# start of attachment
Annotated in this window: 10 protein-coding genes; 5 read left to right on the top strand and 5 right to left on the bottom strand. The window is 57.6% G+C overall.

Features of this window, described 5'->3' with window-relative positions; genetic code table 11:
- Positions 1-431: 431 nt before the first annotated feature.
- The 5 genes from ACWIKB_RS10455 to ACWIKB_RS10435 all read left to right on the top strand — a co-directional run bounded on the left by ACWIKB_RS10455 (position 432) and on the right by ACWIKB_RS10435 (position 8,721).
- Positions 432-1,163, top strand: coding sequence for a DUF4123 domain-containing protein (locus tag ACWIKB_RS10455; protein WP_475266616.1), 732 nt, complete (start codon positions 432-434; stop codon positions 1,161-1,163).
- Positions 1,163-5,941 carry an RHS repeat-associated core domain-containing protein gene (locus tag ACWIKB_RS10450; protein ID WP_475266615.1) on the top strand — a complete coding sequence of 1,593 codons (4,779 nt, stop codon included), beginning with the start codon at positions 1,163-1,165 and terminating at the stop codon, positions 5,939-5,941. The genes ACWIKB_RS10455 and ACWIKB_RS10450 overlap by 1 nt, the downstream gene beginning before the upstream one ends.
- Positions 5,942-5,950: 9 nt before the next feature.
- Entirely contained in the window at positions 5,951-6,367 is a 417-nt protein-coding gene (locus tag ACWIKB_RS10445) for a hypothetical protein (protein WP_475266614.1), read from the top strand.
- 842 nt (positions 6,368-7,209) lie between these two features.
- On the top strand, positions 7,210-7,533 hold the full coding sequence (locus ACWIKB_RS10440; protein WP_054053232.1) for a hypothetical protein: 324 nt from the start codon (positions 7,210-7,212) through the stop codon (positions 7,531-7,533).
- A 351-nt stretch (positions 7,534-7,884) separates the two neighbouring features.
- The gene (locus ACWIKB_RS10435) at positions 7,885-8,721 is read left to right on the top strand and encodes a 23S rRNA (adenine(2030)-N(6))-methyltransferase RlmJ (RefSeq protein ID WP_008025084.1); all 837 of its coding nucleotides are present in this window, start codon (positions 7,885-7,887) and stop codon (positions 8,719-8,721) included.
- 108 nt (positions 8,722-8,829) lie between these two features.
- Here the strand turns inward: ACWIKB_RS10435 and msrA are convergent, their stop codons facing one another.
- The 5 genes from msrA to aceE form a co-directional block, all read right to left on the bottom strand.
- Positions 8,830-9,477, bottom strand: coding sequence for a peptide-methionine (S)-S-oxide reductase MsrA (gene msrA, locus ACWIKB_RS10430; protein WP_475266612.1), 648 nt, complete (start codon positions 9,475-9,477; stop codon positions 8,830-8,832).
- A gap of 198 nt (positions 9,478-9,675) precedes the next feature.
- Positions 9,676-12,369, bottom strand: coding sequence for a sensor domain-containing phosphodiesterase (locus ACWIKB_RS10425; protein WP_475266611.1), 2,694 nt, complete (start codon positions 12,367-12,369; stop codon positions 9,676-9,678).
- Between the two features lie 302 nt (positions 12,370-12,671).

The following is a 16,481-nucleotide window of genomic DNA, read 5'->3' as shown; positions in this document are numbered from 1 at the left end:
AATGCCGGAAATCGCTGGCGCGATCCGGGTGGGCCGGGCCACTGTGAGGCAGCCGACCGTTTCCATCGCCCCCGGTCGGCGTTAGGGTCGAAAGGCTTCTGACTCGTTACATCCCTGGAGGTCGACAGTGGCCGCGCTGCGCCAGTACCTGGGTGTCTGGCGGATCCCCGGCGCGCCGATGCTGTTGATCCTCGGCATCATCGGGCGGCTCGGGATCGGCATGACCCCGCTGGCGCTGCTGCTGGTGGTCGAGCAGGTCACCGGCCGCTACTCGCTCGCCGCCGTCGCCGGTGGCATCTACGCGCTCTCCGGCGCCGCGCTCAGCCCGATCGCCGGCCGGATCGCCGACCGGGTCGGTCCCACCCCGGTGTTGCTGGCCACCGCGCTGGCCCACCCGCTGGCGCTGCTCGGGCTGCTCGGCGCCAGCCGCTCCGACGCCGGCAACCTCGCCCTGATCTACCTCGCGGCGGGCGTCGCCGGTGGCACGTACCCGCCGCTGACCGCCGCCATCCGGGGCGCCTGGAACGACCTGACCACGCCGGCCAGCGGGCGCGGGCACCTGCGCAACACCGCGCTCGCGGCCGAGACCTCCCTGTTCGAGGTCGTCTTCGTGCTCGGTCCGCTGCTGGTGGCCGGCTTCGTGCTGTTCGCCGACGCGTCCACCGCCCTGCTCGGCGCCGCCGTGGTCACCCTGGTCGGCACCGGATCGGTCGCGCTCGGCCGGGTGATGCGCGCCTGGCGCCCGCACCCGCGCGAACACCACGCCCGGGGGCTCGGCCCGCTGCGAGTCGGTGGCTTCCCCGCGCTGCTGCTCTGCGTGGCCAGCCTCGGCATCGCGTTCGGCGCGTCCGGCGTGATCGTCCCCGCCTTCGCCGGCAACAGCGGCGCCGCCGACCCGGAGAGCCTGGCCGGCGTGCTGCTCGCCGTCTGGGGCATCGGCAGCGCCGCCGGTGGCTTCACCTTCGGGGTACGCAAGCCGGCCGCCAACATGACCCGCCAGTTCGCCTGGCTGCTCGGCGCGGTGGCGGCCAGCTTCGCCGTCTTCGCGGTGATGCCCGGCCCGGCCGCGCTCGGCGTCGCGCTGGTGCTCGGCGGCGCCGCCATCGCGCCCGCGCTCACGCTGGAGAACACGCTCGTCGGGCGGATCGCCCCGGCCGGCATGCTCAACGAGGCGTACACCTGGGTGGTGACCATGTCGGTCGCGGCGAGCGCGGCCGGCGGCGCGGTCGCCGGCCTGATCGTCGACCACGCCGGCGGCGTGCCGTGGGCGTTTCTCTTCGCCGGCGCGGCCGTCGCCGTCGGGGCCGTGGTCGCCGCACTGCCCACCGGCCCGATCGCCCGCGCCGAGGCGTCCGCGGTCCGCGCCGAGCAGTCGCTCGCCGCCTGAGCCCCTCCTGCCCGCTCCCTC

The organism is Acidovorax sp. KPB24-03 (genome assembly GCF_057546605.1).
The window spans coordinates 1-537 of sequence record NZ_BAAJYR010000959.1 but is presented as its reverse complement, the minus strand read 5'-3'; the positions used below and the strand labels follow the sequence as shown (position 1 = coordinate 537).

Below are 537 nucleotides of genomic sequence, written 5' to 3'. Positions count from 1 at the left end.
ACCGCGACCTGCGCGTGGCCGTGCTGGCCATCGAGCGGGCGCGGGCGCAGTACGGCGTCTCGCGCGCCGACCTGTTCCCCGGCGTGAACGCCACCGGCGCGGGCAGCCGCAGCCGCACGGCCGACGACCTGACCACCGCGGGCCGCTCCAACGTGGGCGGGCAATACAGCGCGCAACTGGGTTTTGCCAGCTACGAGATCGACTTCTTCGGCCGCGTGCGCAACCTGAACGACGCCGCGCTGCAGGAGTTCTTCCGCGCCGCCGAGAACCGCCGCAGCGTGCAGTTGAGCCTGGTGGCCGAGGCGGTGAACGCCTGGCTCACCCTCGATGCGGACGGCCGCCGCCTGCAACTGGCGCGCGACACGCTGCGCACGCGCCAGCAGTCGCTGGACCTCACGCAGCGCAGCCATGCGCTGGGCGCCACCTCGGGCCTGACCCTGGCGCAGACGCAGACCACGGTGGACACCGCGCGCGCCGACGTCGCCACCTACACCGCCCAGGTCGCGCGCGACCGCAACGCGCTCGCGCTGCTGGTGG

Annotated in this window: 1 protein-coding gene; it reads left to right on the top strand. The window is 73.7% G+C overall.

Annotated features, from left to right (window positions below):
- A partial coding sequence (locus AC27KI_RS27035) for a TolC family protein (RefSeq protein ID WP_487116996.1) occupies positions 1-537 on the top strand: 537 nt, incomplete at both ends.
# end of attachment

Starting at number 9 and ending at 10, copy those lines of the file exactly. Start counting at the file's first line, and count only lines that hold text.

- 842 nt (positions 6,368-7,209) lie between these two features.
- On the top strand, positions 7,210-7,533 hold the full coding sequence (locus ACWIKB_RS10440; protein WP_054053232.1) for a hypothetical protein: 324 nt from the start codon (positions 7,210-7,212) through the stop codon (positions 7,531-7,533).